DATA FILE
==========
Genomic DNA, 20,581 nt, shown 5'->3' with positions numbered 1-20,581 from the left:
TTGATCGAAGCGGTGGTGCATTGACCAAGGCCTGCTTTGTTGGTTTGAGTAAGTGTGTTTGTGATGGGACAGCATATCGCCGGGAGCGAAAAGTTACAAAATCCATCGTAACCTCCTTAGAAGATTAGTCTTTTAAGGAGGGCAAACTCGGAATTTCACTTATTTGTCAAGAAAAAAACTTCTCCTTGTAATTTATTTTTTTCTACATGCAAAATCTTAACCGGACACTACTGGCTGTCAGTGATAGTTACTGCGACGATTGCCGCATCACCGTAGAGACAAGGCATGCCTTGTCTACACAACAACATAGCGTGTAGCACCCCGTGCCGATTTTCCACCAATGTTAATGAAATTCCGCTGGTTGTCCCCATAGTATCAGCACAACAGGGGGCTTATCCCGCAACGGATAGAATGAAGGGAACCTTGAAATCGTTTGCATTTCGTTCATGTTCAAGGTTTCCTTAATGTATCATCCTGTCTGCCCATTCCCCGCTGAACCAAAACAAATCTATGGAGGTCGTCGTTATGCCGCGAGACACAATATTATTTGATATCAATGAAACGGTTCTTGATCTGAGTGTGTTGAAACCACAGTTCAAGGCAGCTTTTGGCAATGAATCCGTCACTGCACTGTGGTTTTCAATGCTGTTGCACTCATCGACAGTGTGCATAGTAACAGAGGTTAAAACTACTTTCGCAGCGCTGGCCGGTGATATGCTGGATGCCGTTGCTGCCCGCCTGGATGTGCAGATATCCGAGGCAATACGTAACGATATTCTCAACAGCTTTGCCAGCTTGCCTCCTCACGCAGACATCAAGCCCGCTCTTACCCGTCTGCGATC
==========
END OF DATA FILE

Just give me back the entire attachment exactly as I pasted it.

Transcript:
Genomic DNA, 20,581 nt, shown 5'->3' with positions numbered 1-20,581 from the left:
TTGATCGAAGCGGTGGTGCATTGACCAAGGCCTGCTTTGTTGGTTTGAGTAAGTGTGTTTGTGATGGGACAGCATATCGCCGGGAGCGAAAAGTTACAAAATCCATCGTAACCTCCTTAGAAGATTAGTCTTTTAAGGAGGGCAAACTCGGAATTTCACTTATTTGTCAAGAAAAAAACTTCTCCTTGTAATTTATTTTTTTCTACATGCAAAATCTTAACCGGACACTACTGGCTGTCAGTGATAGTTACTGCGACGATTGCCGCATCACCGTAGAGACAAGGCATGCCTTGTCTACACAACAACATAGCGTGTAGCACCCCGTGCCGATTTTCCACCAATGTTAATGAAATTCCGCTGGTTGTCCCCATAGTATCAGCACAACAGGGGGCTTATCCCGCAACGGATAGAATGAAGGGAACCTTGAAATCGTTTGCATTTCGTTCATGTTCAAGGTTTCCTTAATGTATCATCCTGTCTGCCCATTCCCCGCTGAACCAAAACAAATCTATGGAGGTCGTCGTTATGCCGCGAGACACAATATTATTTGATATCAATGAAACGGTTCTTGATCTGAGTGTGTTGAAACCACAGTTCAAGGCAGCTTTTGGCAATGAATCCGTCACTGCACTGTGGTTTTCAATGCTGTTGCACTCATCGACAGTGTGCATAGTAACAGAGGTTAAAACTACTTTCGCAGCGCTGGCCGGTGATATGCTGGATGCCGTTGCTGCCCGCCTGGATGTGCAGATATCCGAGGCAATACGTAACGATATTCTCAACAGCTTTGCCAGCTTGCCTCCTCACGCAGACATCAAGCCCGCTCTTACCCGTCTGCGATC